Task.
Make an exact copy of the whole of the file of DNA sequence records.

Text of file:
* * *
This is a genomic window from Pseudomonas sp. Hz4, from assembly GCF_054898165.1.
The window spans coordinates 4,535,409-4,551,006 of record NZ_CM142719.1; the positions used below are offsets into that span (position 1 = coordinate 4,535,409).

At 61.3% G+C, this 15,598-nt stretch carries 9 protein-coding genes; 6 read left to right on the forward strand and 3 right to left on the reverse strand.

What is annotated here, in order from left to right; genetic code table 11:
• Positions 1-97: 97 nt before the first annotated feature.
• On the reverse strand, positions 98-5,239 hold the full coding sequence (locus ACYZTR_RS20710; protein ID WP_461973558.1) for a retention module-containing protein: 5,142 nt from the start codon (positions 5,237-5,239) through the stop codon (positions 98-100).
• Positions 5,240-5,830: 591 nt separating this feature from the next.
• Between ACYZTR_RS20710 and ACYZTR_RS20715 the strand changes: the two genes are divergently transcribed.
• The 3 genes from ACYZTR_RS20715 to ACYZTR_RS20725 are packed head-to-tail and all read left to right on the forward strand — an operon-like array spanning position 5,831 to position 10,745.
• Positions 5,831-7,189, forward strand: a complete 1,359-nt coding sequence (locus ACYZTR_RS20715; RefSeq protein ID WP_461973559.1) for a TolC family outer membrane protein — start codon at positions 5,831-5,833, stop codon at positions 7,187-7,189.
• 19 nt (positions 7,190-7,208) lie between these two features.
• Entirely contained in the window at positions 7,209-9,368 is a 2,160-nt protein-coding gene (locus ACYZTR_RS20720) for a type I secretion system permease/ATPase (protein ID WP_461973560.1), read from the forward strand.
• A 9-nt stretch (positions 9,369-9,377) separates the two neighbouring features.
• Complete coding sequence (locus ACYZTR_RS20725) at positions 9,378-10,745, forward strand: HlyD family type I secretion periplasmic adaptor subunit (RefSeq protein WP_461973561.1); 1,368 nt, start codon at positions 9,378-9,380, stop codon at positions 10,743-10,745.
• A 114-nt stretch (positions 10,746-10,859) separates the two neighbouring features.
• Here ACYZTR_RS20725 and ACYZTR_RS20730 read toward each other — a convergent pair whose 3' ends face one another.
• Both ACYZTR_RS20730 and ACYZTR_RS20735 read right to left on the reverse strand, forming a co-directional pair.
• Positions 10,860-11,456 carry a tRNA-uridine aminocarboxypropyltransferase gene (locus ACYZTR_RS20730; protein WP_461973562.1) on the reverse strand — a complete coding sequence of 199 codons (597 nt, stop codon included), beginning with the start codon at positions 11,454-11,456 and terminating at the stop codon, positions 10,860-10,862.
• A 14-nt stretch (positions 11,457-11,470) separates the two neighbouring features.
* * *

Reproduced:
This is a genomic window from Pseudomonas sp. Hz4, from assembly GCF_054898165.1.
The window spans coordinates 4,535,409-4,551,006 of record NZ_CM142719.1; the positions used below are offsets into that span (position 1 = coordinate 4,535,409).

At 61.3% G+C, this 15,598-nt stretch carries 9 protein-coding genes; 6 read left to right on the forward strand and 3 right to left on the reverse strand.

What is annotated here, in order from left to right; genetic code table 11:
• Positions 1-97: 97 nt before the first annotated feature.
• On the reverse strand, positions 98-5,239 hold the full coding sequence (locus ACYZTR_RS20710; protein ID WP_461973558.1) for a retention module-containing protein: 5,142 nt from the start codon (positions 5,237-5,239) through the stop codon (positions 98-100).
• Positions 5,240-5,830: 591 nt separating this feature from the next.
• Between ACYZTR_RS20710 and ACYZTR_RS20715 the strand changes: the two genes are divergently transcribed.
• The 3 genes from ACYZTR_RS20715 to ACYZTR_RS20725 are packed head-to-tail and all read left to right on the forward strand — an operon-like array spanning position 5,831 to position 10,745.
• Positions 5,831-7,189, forward strand: a complete 1,359-nt coding sequence (locus ACYZTR_RS20715; RefSeq protein ID WP_461973559.1) for a TolC family outer membrane protein — start codon at positions 5,831-5,833, stop codon at positions 7,187-7,189.
• 19 nt (positions 7,190-7,208) lie between these two features.
• Entirely contained in the window at positions 7,209-9,368 is a 2,160-nt protein-coding gene (locus ACYZTR_RS20720) for a type I secretion system permease/ATPase (protein ID WP_461973560.1), read from the forward strand.
• A 9-nt stretch (positions 9,369-9,377) separates the two neighbouring features.
• Complete coding sequence (locus ACYZTR_RS20725) at positions 9,378-10,745, forward strand: HlyD family type I secretion periplasmic adaptor subunit (RefSeq protein WP_461973561.1); 1,368 nt, start codon at positions 9,378-9,380, stop codon at positions 10,743-10,745.
• A 114-nt stretch (positions 10,746-10,859) separates the two neighbouring features.
• Here ACYZTR_RS20725 and ACYZTR_RS20730 read toward each other — a convergent pair whose 3' ends face one another.
• Both ACYZTR_RS20730 and ACYZTR_RS20735 read right to left on the reverse strand, forming a co-directional pair.
• Positions 10,860-11,456 carry a tRNA-uridine aminocarboxypropyltransferase gene (locus ACYZTR_RS20730; protein WP_461973562.1) on the reverse strand — a complete coding sequence of 199 codons (597 nt, stop codon included), beginning with the start codon at positions 11,454-11,456 and terminating at the stop codon, positions 10,860-10,862.
• A 14-nt stretch (positions 11,457-11,470) separates the two neighbouring features.